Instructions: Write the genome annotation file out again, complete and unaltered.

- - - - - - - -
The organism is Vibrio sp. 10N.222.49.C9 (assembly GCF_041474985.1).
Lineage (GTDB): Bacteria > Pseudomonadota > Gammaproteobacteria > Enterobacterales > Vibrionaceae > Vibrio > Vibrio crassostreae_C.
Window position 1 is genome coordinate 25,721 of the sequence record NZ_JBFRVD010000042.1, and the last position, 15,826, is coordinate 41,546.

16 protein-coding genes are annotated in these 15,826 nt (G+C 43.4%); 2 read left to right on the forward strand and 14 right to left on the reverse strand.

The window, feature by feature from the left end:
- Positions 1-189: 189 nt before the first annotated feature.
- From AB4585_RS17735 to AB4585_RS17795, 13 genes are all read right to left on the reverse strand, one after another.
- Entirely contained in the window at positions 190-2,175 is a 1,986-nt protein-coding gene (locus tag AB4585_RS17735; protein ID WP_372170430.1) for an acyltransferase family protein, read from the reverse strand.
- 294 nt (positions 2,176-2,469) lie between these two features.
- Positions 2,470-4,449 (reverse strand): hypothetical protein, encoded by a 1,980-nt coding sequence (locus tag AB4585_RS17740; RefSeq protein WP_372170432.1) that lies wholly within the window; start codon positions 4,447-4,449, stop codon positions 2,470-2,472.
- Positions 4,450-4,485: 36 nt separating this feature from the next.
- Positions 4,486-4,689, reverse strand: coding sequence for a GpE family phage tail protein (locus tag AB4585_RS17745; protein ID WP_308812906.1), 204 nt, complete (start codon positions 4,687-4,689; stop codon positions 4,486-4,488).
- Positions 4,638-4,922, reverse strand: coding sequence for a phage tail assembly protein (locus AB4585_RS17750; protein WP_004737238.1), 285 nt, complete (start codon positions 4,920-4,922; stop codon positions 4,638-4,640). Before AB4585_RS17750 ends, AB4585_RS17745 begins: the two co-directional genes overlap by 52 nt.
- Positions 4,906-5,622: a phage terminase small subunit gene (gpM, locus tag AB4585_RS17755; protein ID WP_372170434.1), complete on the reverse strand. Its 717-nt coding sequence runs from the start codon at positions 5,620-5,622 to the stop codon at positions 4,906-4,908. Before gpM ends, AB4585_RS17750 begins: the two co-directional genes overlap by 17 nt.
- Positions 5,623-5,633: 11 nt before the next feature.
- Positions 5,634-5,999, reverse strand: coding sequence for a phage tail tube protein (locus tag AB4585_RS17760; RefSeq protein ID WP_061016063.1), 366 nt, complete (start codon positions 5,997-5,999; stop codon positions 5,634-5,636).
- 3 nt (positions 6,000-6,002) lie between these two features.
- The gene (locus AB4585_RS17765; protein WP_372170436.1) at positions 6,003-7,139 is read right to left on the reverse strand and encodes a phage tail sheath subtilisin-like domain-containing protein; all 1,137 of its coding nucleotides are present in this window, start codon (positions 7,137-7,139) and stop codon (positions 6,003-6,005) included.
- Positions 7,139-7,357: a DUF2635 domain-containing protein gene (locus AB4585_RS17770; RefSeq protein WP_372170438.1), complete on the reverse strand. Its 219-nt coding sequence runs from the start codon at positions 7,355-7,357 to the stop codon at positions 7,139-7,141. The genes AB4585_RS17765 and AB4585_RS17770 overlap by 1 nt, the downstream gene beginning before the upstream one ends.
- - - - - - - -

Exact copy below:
The organism is Vibrio sp. 10N.222.49.C9 (assembly GCF_041474985.1).
Lineage (GTDB): Bacteria > Pseudomonadota > Gammaproteobacteria > Enterobacterales > Vibrionaceae > Vibrio > Vibrio crassostreae_C.
Window position 1 is genome coordinate 25,721 of the sequence record NZ_JBFRVD010000042.1, and the last position, 15,826, is coordinate 41,546.

16 protein-coding genes are annotated in these 15,826 nt (G+C 43.4%); 2 read left to right on the forward strand and 14 right to left on the reverse strand.

The window, feature by feature from the left end:
- Positions 1-189: 189 nt before the first annotated feature.
- From AB4585_RS17735 to AB4585_RS17795, 13 genes are all read right to left on the reverse strand, one after another.
- Entirely contained in the window at positions 190-2,175 is a 1,986-nt protein-coding gene (locus tag AB4585_RS17735; protein ID WP_372170430.1) for an acyltransferase family protein, read from the reverse strand.
- 294 nt (positions 2,176-2,469) lie between these two features.
- Positions 2,470-4,449 (reverse strand): hypothetical protein, encoded by a 1,980-nt coding sequence (locus tag AB4585_RS17740; RefSeq protein WP_372170432.1) that lies wholly within the window; start codon positions 4,447-4,449, stop codon positions 2,470-2,472.
- Positions 4,450-4,485: 36 nt separating this feature from the next.
- Positions 4,486-4,689, reverse strand: coding sequence for a GpE family phage tail protein (locus tag AB4585_RS17745; protein ID WP_308812906.1), 204 nt, complete (start codon positions 4,687-4,689; stop codon positions 4,486-4,488).
- Positions 4,638-4,922, reverse strand: coding sequence for a phage tail assembly protein (locus AB4585_RS17750; protein WP_004737238.1), 285 nt, complete (start codon positions 4,920-4,922; stop codon positions 4,638-4,640). Before AB4585_RS17750 ends, AB4585_RS17745 begins: the two co-directional genes overlap by 52 nt.
- Positions 4,906-5,622: a phage terminase small subunit gene (gpM, locus tag AB4585_RS17755; protein ID WP_372170434.1), complete on the reverse strand. Its 717-nt coding sequence runs from the start codon at positions 5,620-5,622 to the stop codon at positions 4,906-4,908. Before gpM ends, AB4585_RS17750 begins: the two co-directional genes overlap by 17 nt.
- Positions 5,623-5,633: 11 nt before the next feature.
- Positions 5,634-5,999, reverse strand: coding sequence for a phage tail tube protein (locus tag AB4585_RS17760; RefSeq protein ID WP_061016063.1), 366 nt, complete (start codon positions 5,997-5,999; stop codon positions 5,634-5,636).
- 3 nt (positions 6,000-6,002) lie between these two features.
- The gene (locus AB4585_RS17765; protein WP_372170436.1) at positions 6,003-7,139 is read right to left on the reverse strand and encodes a phage tail sheath subtilisin-like domain-containing protein; all 1,137 of its coding nucleotides are present in this window, start codon (positions 7,137-7,139) and stop codon (positions 6,003-6,005) included.
- Positions 7,139-7,357: a DUF2635 domain-containing protein gene (locus AB4585_RS17770; RefSeq protein WP_372170438.1), complete on the reverse strand. Its 219-nt coding sequence runs from the start codon at positions 7,355-7,357 to the stop codon at positions 7,139-7,141. The genes AB4585_RS17765 and AB4585_RS17770 overlap by 1 nt, the downstream gene beginning before the upstream one ends.